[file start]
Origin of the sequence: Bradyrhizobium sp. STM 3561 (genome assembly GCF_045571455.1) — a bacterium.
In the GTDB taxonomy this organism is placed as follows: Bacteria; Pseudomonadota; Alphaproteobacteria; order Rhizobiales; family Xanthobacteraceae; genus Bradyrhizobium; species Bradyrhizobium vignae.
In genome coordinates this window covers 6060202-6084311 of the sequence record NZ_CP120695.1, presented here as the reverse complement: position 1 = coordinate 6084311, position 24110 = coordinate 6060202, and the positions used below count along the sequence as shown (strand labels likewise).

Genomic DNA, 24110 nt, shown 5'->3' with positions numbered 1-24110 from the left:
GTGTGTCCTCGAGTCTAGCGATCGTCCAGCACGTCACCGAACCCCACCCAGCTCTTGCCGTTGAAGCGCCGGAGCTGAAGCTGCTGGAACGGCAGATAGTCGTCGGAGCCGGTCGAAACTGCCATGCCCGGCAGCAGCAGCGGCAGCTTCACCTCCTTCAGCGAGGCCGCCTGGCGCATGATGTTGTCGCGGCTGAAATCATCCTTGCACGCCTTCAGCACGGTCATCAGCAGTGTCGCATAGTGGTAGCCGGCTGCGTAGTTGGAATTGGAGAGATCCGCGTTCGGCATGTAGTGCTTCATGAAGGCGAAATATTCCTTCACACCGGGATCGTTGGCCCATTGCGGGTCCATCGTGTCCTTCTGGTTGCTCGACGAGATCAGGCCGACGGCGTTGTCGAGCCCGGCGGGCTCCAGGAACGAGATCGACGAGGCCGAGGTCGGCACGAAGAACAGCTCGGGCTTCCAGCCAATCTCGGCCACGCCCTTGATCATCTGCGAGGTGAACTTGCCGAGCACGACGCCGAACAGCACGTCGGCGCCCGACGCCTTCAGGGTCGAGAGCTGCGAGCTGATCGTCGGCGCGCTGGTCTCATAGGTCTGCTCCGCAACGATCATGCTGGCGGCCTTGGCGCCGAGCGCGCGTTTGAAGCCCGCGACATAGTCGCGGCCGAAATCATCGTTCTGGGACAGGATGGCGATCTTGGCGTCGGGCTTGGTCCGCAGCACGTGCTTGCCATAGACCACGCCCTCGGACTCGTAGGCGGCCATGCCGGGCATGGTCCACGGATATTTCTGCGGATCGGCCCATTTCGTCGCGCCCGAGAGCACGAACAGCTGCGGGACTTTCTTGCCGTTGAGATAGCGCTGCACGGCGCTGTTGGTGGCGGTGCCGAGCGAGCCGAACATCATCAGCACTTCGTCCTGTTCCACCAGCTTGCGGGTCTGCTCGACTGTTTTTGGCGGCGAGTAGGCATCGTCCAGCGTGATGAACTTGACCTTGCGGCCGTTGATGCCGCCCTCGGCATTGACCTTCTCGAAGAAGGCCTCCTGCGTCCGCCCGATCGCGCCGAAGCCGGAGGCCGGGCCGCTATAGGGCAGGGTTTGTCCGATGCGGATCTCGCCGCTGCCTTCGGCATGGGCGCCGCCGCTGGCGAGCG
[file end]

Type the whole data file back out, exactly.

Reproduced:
Origin of the sequence: Bradyrhizobium sp. STM 3561 (genome assembly GCF_045571455.1) — a bacterium.
In the GTDB taxonomy this organism is placed as follows: Bacteria; Pseudomonadota; Alphaproteobacteria; order Rhizobiales; family Xanthobacteraceae; genus Bradyrhizobium; species Bradyrhizobium vignae.
In genome coordinates this window covers 6060202-6084311 of the sequence record NZ_CP120695.1, presented here as the reverse complement: position 1 = coordinate 6084311, position 24110 = coordinate 6060202, and the positions used below count along the sequence as shown (strand labels likewise).

Genomic DNA, 24110 nt, shown 5'->3' with positions numbered 1-24110 from the left:
GTGTGTCCTCGAGTCTAGCGATCGTCCAGCACGTCACCGAACCCCACCCAGCTCTTGCCGTTGAAGCGCCGGAGCTGAAGCTGCTGGAACGGCAGATAGTCGTCGGAGCCGGTCGAAACTGCCATGCCCGGCAGCAGCAGCGGCAGCTTCACCTCCTTCAGCGAGGCCGCCTGGCGCATGATGTTGTCGCGGCTGAAATCATCCTTGCACGCCTTCAGCACGGTCATCAGCAGTGTCGCATAGTGGTAGCCGGCTGCGTAGTTGGAATTGGAGAGATCCGCGTTCGGCATGTAGTGCTTCATGAAGGCGAAATATTCCTTCACACCGGGATCGTTGGCCCATTGCGGGTCCATCGTGTCCTTCTGGTTGCTCGACGAGATCAGGCCGACGGCGTTGTCGAGCCCGGCGGGCTCCAGGAACGAGATCGACGAGGCCGAGGTCGGCACGAAGAACAGCTCGGGCTTCCAGCCAATCTCGGCCACGCCCTTGATCATCTGCGAGGTGAACTTGCCGAGCACGACGCCGAACAGCACGTCGGCGCCCGACGCCTTCAGGGTCGAGAGCTGCGAGCTGATCGTCGGCGCGCTGGTCTCATAGGTCTGCTCCGCAACGATCATGCTGGCGGCCTTGGCGCCGAGCGCGCGTTTGAAGCCCGCGACATAGTCGCGGCCGAAATCATCGTTCTGGGACAGGATGGCGATCTTGGCGTCGGGCTTGGTCCGCAGCACGTGCTTGCCATAGACCACGCCCTCGGACTCGTAGGCGGCCATGCCGGGCATGGTCCACGGATATTTCTGCGGATCGGCCCATTTCGTCGCGCCCGAGAGCACGAACAGCTGCGGGACTTTCTTGCCGTTGAGATAGCGCTGCACGGCGCTGTTGGTGGCGGTGCCGAGCGAGCCGAACATCATCAGCACTTCGTCCTGTTCCACCAGCTTGCGGGTCTGCTCGACTGTTTTTGGCGGCGAGTAGGCATCGTCCAGCGTGATGAACTTGACCTTGCGGCCGTTGATGCCGCCCTCGGCATTGACCTTCTCGAAGAAGGCCTCCTGCGTCCGCCCGATCGCGCCGAAGCCGGAGGCCGGGCCGCTATAGGGCAGGGTTTGTCCGATGCGGATCTCGCCGCTGCCTTCGGCATGGGCGCCGCCGCTGGCGAGCG